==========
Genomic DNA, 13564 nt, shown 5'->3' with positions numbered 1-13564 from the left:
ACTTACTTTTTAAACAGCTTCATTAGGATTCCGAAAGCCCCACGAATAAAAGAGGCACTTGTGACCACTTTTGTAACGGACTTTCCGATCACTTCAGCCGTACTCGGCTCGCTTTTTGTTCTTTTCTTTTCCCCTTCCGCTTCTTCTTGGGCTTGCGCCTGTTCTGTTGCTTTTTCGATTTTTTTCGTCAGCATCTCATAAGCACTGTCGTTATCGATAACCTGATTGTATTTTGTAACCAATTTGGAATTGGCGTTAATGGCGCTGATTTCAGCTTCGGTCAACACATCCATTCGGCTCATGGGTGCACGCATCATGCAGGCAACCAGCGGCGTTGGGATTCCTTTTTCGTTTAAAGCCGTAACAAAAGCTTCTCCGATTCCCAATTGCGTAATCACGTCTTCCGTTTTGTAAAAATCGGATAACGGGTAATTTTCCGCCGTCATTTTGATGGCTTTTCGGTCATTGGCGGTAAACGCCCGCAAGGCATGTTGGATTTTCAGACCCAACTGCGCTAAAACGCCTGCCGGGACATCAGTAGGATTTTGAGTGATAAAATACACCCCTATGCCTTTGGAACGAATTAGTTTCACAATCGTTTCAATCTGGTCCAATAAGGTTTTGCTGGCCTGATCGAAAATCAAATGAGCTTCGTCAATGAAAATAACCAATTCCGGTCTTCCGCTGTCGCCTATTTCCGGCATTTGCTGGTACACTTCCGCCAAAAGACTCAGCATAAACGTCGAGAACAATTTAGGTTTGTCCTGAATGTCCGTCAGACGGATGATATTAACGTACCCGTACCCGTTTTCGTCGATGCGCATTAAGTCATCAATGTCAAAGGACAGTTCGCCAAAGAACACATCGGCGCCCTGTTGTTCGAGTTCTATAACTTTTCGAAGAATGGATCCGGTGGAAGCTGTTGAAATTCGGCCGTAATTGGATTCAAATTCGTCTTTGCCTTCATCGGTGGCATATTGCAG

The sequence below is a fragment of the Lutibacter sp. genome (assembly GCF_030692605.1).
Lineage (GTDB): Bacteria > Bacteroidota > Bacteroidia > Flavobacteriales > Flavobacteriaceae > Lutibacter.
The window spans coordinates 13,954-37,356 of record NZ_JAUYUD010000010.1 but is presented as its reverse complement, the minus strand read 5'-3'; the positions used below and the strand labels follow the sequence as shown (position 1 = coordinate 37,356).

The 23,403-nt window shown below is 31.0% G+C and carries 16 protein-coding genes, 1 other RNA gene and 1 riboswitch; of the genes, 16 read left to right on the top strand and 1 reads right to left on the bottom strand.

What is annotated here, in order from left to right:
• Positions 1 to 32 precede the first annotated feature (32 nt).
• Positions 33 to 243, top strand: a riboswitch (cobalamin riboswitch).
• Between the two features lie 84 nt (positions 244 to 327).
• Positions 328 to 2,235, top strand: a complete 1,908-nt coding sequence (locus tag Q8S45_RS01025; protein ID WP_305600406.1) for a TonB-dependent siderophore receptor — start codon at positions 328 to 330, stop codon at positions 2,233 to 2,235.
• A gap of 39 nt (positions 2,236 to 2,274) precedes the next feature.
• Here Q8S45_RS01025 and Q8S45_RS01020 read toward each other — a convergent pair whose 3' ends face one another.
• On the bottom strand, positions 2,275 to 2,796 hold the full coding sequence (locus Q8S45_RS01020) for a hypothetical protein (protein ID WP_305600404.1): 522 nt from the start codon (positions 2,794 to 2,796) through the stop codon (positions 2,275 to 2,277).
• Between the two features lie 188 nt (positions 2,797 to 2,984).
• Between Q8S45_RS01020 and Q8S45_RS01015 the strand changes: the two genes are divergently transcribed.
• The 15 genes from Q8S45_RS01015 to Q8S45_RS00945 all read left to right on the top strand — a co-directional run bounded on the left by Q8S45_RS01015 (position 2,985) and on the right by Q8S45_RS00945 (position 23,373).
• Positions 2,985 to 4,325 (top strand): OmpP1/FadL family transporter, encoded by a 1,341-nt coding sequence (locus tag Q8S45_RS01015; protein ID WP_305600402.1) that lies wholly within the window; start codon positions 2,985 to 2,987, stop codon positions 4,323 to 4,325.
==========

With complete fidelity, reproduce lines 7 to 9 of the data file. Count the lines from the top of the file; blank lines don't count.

What is annotated here, in order from left to right:
• Positions 1 to 32 precede the first annotated feature (32 nt).
• Positions 33 to 243, top strand: a riboswitch (cobalamin riboswitch).